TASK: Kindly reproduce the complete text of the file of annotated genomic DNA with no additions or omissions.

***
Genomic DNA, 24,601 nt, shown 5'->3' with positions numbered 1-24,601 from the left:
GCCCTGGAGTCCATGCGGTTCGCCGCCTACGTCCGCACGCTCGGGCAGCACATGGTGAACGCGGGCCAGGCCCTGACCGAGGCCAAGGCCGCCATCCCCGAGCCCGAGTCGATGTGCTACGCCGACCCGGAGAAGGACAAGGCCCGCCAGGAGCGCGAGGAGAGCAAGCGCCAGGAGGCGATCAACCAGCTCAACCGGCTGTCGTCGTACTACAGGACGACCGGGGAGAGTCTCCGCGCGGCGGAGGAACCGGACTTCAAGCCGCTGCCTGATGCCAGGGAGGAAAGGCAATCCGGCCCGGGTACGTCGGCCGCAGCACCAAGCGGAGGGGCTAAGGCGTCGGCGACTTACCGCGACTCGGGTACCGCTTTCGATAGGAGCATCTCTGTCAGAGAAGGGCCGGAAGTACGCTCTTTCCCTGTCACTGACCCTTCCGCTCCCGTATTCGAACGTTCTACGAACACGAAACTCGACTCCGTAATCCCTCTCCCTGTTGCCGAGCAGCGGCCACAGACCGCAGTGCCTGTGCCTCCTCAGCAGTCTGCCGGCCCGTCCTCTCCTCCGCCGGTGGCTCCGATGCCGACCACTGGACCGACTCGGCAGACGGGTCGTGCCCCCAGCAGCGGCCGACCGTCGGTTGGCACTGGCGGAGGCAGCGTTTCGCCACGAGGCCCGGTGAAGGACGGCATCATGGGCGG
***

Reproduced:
Genomic DNA, 24,601 nt, shown 5'->3' with positions numbered 1-24,601 from the left:
GCCCTGGAGTCCATGCGGTTCGCCGCCTACGTCCGCACGCTCGGGCAGCACATGGTGAACGCGGGCCAGGCCCTGACCGAGGCCAAGGCCGCCATCCCCGAGCCCGAGTCGATGTGCTACGCCGACCCGGAGAAGGACAAGGCCCGCCAGGAGCGCGAGGAGAGCAAGCGCCAGGAGGCGATCAACCAGCTCAACCGGCTGTCGTCGTACTACAGGACGACCGGGGAGAGTCTCCGCGCGGCGGAGGAACCGGACTTCAAGCCGCTGCCTGATGCCAGGGAGGAAAGGCAATCCGGCCCGGGTACGTCGGCCGCAGCACCAAGCGGAGGGGCTAAGGCGTCGGCGACTTACCGCGACTCGGGTACCGCTTTCGATAGGAGCATCTCTGTCAGAGAAGGGCCGGAAGTACGCTCTTTCCCTGTCACTGACCCTTCCGCTCCCGTATTCGAACGTTCTACGAACACGAAACTCGACTCCGTAATCCCTCTCCCTGTTGCCGAGCAGCGGCCACAGACCGCAGTGCCTGTGCCTCCTCAGCAGTCTGCCGGCCCGTCCTCTCCTCCGCCGGTGGCTCCGATGCCGACCACTGGACCGACTCGGCAGACGGGTCGTGCCCCCAGCAGCGGCCGACCGTCGGTTGGCACTGGCGGAGGCAGCGTTTCGCCACGAGGCCCGGTGAAGGACGGCATCATGGGCGG